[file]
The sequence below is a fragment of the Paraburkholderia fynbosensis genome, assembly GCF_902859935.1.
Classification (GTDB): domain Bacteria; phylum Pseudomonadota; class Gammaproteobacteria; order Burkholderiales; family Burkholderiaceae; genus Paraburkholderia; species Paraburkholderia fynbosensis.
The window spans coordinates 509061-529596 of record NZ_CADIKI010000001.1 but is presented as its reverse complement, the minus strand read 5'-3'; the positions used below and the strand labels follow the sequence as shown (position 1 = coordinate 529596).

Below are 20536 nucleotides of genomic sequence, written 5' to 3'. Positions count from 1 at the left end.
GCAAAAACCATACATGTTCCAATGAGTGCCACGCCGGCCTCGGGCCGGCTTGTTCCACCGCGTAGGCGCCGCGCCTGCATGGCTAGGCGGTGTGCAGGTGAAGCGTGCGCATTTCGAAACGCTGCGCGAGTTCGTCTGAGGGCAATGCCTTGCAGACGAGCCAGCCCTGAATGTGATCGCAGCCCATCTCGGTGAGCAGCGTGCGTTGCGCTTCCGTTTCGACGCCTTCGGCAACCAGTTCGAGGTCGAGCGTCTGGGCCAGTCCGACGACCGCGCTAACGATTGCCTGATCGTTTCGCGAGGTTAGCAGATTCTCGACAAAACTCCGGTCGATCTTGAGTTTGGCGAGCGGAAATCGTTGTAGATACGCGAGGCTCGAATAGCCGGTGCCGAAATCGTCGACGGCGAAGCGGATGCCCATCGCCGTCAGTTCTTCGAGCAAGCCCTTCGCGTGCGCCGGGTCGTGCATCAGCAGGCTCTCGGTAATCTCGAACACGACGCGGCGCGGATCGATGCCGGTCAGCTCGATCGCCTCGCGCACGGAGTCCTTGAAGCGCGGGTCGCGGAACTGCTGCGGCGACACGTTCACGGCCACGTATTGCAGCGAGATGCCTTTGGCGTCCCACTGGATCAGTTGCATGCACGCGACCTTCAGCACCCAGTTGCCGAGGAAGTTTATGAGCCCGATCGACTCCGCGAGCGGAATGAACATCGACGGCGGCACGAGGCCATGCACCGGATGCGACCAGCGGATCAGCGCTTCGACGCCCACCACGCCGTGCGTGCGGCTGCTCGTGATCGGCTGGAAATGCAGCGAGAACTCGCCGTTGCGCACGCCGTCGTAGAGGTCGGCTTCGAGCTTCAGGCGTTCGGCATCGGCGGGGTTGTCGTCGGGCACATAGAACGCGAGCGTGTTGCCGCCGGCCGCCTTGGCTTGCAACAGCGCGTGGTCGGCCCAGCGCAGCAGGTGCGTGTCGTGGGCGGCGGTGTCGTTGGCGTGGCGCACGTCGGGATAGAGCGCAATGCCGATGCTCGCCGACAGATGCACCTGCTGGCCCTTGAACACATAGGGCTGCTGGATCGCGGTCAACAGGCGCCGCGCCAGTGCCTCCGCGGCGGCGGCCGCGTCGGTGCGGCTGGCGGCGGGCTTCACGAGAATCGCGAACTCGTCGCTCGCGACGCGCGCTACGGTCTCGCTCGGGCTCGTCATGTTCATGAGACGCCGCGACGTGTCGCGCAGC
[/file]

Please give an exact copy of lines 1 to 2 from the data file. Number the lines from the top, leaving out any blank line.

The sequence below is a fragment of the Paraburkholderia fynbosensis genome, assembly GCF_902859935.1.
Classification (GTDB): domain Bacteria; phylum Pseudomonadota; class Gammaproteobacteria; order Burkholderiales; family Burkholderiaceae; genus Paraburkholderia; species Paraburkholderia fynbosensis.